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I am currently writing a generic telecommand and telemetry library which I plan to use on Zephyr RTOS.

Given an input CSV file, it generates some C++ code which can then easily be integrated in the rest of the project. Specifically, it generates a telecommand function and a telemetry function per defined subsystem. Each subsystem has a set of valid TM and TC data points, but those are known only at generation time.

How should I go about testing that the library can work? I am thinking about defining stub functions which could check that the correct telemetry is read and the correct telecommand is acted upon.

Are stub methods the usual testing methodology for embedded/IoT device testing? If not, what is the more common practice?

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This belongs more on the SQA SE, but here there is better context. Usually you would want three levels of testing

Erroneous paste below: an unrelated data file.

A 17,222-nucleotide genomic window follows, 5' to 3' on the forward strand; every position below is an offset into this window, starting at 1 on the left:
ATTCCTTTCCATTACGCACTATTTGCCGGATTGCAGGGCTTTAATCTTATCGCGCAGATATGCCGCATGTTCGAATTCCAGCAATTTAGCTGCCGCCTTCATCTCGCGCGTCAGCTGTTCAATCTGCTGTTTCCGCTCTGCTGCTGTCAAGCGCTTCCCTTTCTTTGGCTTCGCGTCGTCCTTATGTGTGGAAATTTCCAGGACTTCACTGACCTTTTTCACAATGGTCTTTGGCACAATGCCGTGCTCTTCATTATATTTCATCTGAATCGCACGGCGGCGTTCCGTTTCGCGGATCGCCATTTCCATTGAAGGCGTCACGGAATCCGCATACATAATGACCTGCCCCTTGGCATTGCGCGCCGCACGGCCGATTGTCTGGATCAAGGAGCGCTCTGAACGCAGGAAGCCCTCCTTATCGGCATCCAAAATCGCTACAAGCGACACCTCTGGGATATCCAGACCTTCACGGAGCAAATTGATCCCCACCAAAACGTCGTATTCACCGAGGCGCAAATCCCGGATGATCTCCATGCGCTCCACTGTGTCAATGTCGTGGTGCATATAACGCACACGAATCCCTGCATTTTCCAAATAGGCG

• Unit tests, in your case this can be testing the generated code even without an OS. You can achieve it by mocking whatever is missing.

  • Integration tests, mocking everything will check the generated code but will tell you nothing about how it behaves in a real system using a real OS. Starting from small things like "will the code compile" to more subtle things like sending the correct parameters to external functions, or taking into considerations timing. Integration tests might need to run on the real system and hardware, but will not need external dependencies like a network or servers.

  • End to end or system tests, finally you will really want to see that everything works together using real system and environment. in E2E tests you will find things that are hard to simulate, for example extreme timing conditions, malformed or lost messages, or different input formats.

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